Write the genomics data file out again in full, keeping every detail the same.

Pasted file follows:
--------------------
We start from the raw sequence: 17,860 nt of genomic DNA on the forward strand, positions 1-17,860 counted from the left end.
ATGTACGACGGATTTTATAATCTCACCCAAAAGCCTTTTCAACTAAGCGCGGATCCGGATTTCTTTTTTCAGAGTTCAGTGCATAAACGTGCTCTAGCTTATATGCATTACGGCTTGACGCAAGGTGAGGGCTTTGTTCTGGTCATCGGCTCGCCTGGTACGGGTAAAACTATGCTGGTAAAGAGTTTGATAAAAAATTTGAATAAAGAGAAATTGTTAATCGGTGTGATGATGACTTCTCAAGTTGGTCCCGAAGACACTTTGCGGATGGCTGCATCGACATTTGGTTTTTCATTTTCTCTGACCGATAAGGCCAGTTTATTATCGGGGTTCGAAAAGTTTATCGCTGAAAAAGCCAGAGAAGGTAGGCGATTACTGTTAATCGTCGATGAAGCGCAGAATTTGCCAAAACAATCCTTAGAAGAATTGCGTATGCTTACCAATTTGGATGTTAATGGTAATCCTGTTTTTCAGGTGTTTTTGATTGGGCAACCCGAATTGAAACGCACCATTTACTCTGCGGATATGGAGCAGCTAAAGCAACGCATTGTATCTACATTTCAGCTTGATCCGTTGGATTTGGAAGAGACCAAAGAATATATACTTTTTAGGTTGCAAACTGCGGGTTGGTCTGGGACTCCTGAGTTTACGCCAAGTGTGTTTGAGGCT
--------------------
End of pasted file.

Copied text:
We start from the raw sequence: 17,860 nt of genomic DNA on the forward strand, positions 1-17,860 counted from the left end.
ATGTACGACGGATTTTATAATCTCACCCAAAAGCCTTTTCAACTAAGCGCGGATCCGGATTTCTTTTTTCAGAGTTCAGTGCATAAACGTGCTCTAGCTTATATGCATTACGGCTTGACGCAAGGTGAGGGCTTTGTTCTGGTCATCGGCTCGCCTGGTACGGGTAAAACTATGCTGGTAAAGAGTTTGATAAAAAATTTGAATAAAGAGAAATTGTTAATCGGTGTGATGATGACTTCTCAAGTTGGTCCCGAAGACACTTTGCGGATGGCTGCATCGACATTTGGTTTTTCATTTTCTCTGACCGATAAGGCCAGTTTATTATCGGGGTTCGAAAAGTTTATCGCTGAAAAAGCCAGAGAAGGTAGGCGATTACTGTTAATCGTCGATGAAGCGCAGAATTTGCCAAAACAATCCTTAGAAGAATTGCGTATGCTTACCAATTTGGATGTTAATGGTAATCCTGTTTTTCAGGTGTTTTTGATTGGGCAACCCGAATTGAAACGCACCATTTACTCTGCGGATATGGAGCAGCTAAAGCAACGCATTGTATCTACATTTCAGCTTGATCCGTTGGATTTGGAAGAGACCAAAGAATATATACTTTTTAGGTTGCAAACTGCGGGTTGGTCTGGGACTCCTGAGTTTACGCCAAGTGTGTTTGAGGCT